Tuesday, May 23, 2017

The Big Island

This season we are taking quite a big break from cruising.

Our first stop is The Big Island. That's right -- HAWAII!

'Pumpkin' was a nice perk of our Airbnb, along with a covered patio. Two big drawbacks -- there was no AC, and there WERE coqui frogs, whose mating call can reach 90 decibels. Yeah. VERY difficult to sleep.

We stayed 'on the Kona side'. Driving south, one of our first stops was the Pu'uhonua O Honaunau National Historical Park. It's a very sacred spot known as 'the place of refuge'. This is a royal fish pond. Out in the bay, tour boats brought people to swim with the dolphins.

Our place was in Holualoa, so we visited the Holualoa Kona Coffee Co, complete with tastings. Here is a branch, which shows the stages of coffee growth. From R to L you go from buds to blooms to cherries. The flowers are known as Kona Snow, and have a light fragrance similar to honeysuckle.

Back home on our patio, I was amused by many geckos.

One day we drove north to the Kohala district.
We visited the original statue cast of King Kamehameha, near where he was born.

We drove to the end of the road, at the Pololu Valley overlook.

We stopped at the Keokea Beach Park to watch the waves, and these birds disproved the 'birds of a feather flock together' saying. Five different birds! A red-crested cardinal, a Northern cardinal, saffron sparrows, a common myna, and a dove.

Our drove over to the Hilo side was expected to be rainy -- if you can call 8 inches 'rainy'.  The worst of it held off until just as we were finishing our visit to the black sand beach at Punalu'u.

Large grit, but VERY black, and a bit difficult to walk on, especially in bare feet.

I rolled up my pant legs, but the ocean jumped me!

We stopped at the Hawaii Volcanoes National Park, but the rain was POURING! We didn't see much, but watched their movie and visited the gift shop. This is a 3-D map of the island, in the correct orientation, north at top.

We did walk a little ways through the Thurston Lava Tube. I was amazed how well this photo turned out with no flash!

Our second Airbnb was a room in a house. Jack made fabulous breakfasts, which included fruit grown on the property! Harrison had nice tourist tips. This sign is at the Ahalanui County Beach Park, which is where the 'King's Pool' is --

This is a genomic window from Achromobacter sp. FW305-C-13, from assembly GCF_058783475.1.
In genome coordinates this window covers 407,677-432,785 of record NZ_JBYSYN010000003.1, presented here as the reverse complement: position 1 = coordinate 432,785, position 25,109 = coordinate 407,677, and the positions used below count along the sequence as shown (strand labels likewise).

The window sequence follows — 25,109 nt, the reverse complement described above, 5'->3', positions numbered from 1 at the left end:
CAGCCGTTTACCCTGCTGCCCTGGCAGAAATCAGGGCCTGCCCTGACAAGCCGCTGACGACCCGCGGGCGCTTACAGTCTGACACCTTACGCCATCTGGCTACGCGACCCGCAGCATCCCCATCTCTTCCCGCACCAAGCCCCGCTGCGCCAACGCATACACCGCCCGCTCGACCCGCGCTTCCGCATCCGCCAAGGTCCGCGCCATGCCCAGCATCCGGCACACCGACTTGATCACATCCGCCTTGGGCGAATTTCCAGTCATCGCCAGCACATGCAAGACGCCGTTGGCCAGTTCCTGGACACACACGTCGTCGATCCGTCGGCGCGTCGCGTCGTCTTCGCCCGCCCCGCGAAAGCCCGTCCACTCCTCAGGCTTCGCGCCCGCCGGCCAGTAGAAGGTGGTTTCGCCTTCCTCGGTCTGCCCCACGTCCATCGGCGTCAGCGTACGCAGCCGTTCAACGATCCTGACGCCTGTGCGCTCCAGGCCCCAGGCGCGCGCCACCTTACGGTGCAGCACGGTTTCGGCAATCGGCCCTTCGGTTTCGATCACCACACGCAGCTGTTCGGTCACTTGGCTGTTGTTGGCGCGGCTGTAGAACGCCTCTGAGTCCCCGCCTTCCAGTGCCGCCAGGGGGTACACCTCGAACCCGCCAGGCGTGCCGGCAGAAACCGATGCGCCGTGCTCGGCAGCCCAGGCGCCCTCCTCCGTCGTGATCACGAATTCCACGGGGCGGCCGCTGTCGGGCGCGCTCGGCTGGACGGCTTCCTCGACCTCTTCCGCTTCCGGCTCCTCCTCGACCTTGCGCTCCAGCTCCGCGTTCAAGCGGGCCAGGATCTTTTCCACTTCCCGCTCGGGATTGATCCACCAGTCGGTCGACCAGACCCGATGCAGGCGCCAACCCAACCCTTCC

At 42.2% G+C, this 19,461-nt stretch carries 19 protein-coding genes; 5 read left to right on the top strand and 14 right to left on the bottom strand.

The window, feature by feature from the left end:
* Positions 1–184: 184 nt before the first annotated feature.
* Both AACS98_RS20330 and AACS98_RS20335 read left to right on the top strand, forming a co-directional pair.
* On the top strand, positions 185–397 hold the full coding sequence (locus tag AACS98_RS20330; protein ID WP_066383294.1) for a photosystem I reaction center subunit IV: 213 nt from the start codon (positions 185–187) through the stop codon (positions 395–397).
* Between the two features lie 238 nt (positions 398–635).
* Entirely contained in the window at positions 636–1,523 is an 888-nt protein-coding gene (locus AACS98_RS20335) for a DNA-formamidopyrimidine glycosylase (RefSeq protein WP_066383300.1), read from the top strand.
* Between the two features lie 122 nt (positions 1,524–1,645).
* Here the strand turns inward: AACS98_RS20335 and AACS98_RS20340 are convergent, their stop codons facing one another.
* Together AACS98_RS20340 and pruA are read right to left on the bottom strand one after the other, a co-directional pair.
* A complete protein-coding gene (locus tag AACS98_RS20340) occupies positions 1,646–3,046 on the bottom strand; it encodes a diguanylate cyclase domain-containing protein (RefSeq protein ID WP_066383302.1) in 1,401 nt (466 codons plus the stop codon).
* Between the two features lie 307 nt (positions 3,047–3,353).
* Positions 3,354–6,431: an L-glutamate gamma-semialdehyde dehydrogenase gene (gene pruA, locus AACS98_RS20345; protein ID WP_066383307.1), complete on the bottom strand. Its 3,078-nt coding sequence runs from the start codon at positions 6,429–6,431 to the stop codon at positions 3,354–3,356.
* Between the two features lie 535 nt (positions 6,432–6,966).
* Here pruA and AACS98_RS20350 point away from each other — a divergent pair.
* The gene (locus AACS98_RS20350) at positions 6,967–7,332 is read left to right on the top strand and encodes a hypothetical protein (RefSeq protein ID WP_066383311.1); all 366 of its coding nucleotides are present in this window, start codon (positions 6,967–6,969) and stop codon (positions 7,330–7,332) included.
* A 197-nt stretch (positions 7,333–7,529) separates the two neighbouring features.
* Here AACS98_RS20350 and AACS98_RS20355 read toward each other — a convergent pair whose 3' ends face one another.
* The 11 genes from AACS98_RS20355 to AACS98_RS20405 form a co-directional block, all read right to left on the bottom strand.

a geo-thermal pool.

This road ends near Kalapana, a village overrun by lava. We drive to the end, but don't want to attempt the 4-mile hike to the lava overlook. But even with rain clouds, the steam cloud where the lava meets the ocean is very evident -- 4 miles away!

This Airbnb had cats too! This is Diego, who liked to spend time near us. He was LARGE, and affectionate and talkative, but not cuddly. His brother Boots came to check us out, once, but we would see him in the field on occasion.

Papayas at sunset

The next day we spend an hour or so at the Mauna Loa Macadamia Nut Factory.
Yes, there were free samples.
We were surprised to find that we preferred the milk chocolate ones to dark chocolate!

 THEN, we were on our way to the BEST highlight of the Big Island! We took a tour from Blue Hawaiian Helicopters! Expensive, but it was worth every penny. Especially since it was raining the day we drove over the volcano. NOW we get the view -- viewS.

Approach. There are tour boats that go too. But heck, we LIVE on a boat. And Al has never been on a helicopter.

Way at the top of the photo, where the lava field ends and the green begins, is Kanapali. That is where they allow tourists to park, and begin the 4-mile hike to the lava overlook.  Across the lava, in the sun, with only water you have brought - hopefully, and no potties. No thanks. Well, they do rent bicycles too. But that doesn't appeal to us as much either. We DO like the air-conditioned view from the helicopter.
Oh, look how much you can see underwater!

I love my zoom!!! See the hot spot?!  And that shelf? Overnight it fell into the ocean. We were told that it changes everyday. And we were among the last to see it this way. We were the first of about 5 or 6 helicopters on the 4:00 flights -- last of the day.
 This is a great webpage:  https://www.volcanodiscovery.com/kilauea.html

The pilot takes us up the slope to a steam vent, where a lava tube has collapsed and made a crater. The next photo is a zoom of the small crater above the big one.

Hot lava!

The finale is several passes over a remote area that the locals call Narnia. This side of the island gets plenty of rain, and it has filled the calderas. These falls are on private property, and permission must be granted to hike in. Our host Harrison says he has gone swimming here.

This is a wonderful culmination of our Big Island visit. 

1 comment:

  1. SO FUN! Your pictures are great and it looks like you've had such a nice time! I've been to Hawaii twice, and feel like I only saw and experienced a tiny fraction of what there is to offer. I'd love to go back someday.